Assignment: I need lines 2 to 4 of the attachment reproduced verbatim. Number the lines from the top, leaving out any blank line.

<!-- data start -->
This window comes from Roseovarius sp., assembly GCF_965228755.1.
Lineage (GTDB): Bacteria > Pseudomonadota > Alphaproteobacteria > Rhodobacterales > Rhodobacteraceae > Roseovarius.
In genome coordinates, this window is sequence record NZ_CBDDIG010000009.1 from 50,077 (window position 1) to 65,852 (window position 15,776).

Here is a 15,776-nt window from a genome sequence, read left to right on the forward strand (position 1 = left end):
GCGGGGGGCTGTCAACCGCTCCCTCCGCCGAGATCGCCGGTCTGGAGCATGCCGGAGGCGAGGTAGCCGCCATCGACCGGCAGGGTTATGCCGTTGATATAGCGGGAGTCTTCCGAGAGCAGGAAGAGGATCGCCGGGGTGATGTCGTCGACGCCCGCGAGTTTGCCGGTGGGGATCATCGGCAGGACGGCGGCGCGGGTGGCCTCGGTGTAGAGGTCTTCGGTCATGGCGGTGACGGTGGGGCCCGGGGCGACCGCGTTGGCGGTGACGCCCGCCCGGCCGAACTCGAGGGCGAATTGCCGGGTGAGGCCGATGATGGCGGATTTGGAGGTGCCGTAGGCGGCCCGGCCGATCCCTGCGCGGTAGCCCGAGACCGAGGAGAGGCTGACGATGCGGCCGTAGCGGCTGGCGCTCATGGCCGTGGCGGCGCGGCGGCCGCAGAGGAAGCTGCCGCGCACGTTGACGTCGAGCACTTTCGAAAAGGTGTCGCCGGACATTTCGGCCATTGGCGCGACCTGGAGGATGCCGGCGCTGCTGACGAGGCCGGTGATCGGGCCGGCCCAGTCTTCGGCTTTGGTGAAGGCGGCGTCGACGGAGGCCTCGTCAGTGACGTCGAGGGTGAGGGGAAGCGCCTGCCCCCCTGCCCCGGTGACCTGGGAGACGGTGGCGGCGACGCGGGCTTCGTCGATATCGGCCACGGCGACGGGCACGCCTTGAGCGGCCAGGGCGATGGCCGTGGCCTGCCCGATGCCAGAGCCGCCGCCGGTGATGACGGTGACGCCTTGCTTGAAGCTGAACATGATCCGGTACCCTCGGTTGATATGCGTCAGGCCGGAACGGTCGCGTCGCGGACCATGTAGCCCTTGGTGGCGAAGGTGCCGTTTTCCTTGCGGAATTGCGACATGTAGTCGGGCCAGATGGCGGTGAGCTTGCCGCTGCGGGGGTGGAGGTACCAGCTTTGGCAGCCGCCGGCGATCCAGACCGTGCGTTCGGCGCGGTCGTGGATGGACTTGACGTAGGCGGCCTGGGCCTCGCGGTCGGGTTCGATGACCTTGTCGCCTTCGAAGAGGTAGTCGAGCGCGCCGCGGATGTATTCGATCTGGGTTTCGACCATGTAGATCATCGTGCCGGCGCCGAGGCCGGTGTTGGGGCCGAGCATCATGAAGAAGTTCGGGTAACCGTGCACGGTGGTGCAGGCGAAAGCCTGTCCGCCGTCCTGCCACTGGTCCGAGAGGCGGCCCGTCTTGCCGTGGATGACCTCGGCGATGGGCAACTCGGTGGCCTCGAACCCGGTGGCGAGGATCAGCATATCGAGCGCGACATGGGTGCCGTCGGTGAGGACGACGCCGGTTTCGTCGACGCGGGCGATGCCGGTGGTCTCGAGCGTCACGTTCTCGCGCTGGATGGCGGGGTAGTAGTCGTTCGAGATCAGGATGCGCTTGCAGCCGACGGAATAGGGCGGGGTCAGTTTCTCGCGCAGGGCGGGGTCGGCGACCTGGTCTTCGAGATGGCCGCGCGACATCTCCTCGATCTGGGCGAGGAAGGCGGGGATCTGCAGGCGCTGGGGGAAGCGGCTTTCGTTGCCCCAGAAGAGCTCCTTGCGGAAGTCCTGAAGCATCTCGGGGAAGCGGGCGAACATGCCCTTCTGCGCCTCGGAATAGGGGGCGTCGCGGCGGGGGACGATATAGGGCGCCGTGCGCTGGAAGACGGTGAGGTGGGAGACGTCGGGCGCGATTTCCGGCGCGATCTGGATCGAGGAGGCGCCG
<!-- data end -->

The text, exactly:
Lineage (GTDB): Bacteria > Pseudomonadota > Alphaproteobacteria > Rhodobacterales > Rhodobacteraceae > Roseovarius.
In genome coordinates, this window is sequence record NZ_CBDDIG010000009.1 from 50,077 (window position 1) to 65,852 (window position 15,776).

Here is a 15,776-nt window from a genome sequence, read left to right on the forward strand (position 1 = left end):